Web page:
There’s no doubt that my first artistic love was drawing. But drawing abstractly. I was born as an abstract artist. And that’s mostly what I’ve done. Even though I drew monster cars in school and all sorts of stuff like that. My first love is what I call my “designs.” It may not be a coincidence that I went off to school to study design.

You know, I studied architecture… And I always wanted to create spaces and places for people. I was able to explore that in graduate school and beyond. And I think there’s a way in which a song or a poem can create a space that you can walk into an experience. I find the notion of slowing down time and creating an invitation for people to enter a slightly different world is really delightfully compelling to me.

“The Bridge,” Oil on Canvas, Four 24″x24″ Panels

Q: We’re both from Yonkers! I’ve been hearing for years that there’s great art happening up there, but I have never made the trip to check it out. Care to shout out any Yonkers related art happenings?

JOHN: You know the whole Yonkers art scene is really coming alive. Slowly, but surely. I was involved, for a while, with the Blue Door Art Center. They are celebrating their 20th anniversary this year. They have new exhibitions every month and they occasionally have readings and events. There’s also an organization called Yonkers Arts. And there are a few new galleries downtown as well . There’s also a great hive of studios in the old Alexander Smith Carpet Mills, it’s called YOHO Studios and they are dozens and dozens of artists who are working in there and all different media.

I also have to give a shout out to the delightful Hudson River Museum. They’ve got an installation there by red grooms. Have a bookstore. That sort of mashes together the New York Public Library and the Morgan Museum and Library. What was so amazing to me when I was growing up is that’s just full-size model of a bookstore was actually the bookstore and gift shop for the museum, so you would walk into this crazy three-dimensional sculpture and buy a little postcard or some astronaut ice cream. The bookstore is still there but it’s set up as a separate exhibition that you could walk through.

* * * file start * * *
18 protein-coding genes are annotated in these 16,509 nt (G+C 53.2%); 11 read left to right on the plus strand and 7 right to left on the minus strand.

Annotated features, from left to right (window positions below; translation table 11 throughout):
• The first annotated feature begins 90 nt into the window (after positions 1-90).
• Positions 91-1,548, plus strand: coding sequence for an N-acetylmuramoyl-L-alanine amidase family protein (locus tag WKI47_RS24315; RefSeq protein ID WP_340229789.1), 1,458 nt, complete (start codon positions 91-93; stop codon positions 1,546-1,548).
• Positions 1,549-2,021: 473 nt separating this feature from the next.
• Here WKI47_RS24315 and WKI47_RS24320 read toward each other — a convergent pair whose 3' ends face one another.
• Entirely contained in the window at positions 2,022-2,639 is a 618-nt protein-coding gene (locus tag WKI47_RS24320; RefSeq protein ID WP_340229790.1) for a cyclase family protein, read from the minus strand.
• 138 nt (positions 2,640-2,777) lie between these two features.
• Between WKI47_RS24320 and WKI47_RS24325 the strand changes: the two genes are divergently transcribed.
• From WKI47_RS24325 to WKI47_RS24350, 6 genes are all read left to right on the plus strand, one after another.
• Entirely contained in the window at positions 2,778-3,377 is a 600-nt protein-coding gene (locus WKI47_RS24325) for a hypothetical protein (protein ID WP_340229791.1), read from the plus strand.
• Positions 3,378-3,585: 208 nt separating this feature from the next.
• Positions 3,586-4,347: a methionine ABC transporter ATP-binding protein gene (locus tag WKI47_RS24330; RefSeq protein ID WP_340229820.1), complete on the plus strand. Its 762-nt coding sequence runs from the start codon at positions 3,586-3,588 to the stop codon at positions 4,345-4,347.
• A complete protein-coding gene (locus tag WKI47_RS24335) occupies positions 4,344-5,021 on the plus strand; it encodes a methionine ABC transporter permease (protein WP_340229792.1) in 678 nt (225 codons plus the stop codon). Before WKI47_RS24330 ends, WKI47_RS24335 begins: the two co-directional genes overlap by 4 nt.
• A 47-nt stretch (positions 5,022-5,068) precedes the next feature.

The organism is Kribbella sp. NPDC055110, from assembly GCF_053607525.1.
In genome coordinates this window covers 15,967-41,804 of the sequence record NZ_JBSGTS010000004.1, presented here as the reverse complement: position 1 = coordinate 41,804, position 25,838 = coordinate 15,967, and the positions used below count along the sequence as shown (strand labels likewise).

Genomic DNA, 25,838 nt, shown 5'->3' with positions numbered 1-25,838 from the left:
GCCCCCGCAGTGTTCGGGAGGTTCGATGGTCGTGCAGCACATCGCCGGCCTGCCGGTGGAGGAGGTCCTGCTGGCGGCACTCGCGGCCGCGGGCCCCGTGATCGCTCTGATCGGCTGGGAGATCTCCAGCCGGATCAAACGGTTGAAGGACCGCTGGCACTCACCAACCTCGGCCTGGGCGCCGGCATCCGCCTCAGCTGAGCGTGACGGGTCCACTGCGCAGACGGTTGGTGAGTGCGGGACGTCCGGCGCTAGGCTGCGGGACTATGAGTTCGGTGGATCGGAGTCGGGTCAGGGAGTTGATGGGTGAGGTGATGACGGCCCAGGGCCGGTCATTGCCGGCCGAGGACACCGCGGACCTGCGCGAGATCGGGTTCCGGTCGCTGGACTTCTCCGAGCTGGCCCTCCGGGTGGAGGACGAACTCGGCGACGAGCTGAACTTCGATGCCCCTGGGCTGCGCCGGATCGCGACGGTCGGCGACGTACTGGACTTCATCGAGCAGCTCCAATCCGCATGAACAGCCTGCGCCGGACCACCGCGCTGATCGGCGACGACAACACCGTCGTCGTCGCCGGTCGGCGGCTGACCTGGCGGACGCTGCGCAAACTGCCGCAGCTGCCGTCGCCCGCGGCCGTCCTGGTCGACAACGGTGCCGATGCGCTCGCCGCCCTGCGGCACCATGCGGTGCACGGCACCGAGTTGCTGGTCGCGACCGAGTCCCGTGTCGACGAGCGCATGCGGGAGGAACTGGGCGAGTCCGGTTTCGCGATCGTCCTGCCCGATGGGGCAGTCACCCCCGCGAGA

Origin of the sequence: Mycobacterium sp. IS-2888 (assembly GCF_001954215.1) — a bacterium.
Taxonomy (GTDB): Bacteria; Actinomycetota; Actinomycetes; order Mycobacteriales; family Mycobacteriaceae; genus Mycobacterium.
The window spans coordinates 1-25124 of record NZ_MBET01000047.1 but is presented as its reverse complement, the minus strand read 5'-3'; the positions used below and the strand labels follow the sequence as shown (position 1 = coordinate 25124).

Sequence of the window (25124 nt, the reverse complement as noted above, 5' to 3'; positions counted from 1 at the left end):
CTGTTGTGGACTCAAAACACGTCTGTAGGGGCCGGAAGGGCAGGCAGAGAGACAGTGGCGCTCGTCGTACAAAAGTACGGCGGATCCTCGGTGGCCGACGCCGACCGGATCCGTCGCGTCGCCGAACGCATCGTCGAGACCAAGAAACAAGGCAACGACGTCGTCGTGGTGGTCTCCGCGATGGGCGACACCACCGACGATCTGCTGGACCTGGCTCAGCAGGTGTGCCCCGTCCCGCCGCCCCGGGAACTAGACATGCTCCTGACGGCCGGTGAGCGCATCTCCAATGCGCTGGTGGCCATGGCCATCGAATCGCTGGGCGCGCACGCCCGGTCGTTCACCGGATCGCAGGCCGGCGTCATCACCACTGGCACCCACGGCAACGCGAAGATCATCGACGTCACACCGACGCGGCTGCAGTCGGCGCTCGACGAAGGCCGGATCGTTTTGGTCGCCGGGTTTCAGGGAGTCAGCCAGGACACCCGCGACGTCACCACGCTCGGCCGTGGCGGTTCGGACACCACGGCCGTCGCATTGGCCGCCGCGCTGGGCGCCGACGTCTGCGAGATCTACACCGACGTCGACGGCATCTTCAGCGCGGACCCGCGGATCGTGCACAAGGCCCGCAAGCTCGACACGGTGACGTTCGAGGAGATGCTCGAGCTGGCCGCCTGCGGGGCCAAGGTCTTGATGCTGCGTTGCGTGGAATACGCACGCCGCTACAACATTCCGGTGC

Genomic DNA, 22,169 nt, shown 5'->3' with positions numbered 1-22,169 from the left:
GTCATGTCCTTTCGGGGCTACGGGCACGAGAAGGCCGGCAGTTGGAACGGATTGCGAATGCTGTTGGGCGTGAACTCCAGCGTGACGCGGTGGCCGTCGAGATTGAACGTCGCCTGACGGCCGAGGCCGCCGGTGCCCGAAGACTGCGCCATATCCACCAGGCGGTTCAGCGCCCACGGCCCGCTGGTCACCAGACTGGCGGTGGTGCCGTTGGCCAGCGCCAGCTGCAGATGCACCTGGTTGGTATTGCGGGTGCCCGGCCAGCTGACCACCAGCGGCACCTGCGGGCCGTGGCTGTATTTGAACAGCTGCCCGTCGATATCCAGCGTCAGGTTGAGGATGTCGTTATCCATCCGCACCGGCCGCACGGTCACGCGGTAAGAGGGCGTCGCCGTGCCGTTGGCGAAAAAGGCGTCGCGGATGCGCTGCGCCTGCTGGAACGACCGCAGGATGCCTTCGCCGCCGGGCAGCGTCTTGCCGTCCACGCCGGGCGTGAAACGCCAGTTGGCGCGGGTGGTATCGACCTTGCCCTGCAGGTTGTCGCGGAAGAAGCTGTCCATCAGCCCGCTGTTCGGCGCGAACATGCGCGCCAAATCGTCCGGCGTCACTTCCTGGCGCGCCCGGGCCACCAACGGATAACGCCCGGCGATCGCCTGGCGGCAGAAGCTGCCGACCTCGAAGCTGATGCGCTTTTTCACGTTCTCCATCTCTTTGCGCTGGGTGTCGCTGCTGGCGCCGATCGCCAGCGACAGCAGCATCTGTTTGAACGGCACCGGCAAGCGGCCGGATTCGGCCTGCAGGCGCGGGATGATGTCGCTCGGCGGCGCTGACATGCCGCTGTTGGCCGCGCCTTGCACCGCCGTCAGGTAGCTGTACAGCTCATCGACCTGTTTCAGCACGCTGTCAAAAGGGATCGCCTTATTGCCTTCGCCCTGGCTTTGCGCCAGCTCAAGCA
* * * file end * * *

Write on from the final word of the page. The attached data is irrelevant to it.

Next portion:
Pegasus Mural Project

Q: Is there anything you’ve been working on (artistically or otherwise) that you want to talk about?

JOHN: Well, the next thing I want to do is put together a book of poetry. But I just feel like I’m so busy writing right now that I just can’t stop. I have this ongoing project on my YouTube channel, JohnnyX Music, where I have been uploading a song snippet or an instrumental or a spoken word piece every day for the past few months. I must have 170 videos or more by now. I love the fact that I’m doing it primarily for me. Even if my viewership is quite low I feel like I’m building up a body of work in which I am honing my craft and working through my obsessions

Thanks Johnny for sharing your songs and answering some questions. Johnny is doing his thing every day on his youtube channel so be sure to check it out, subscribe! Next week we’ll be back with some ambient reviews and a NEW SONGWRITING PROMPT CONTEST! You too can win $50 and have your music featured on Sunshine and Wind.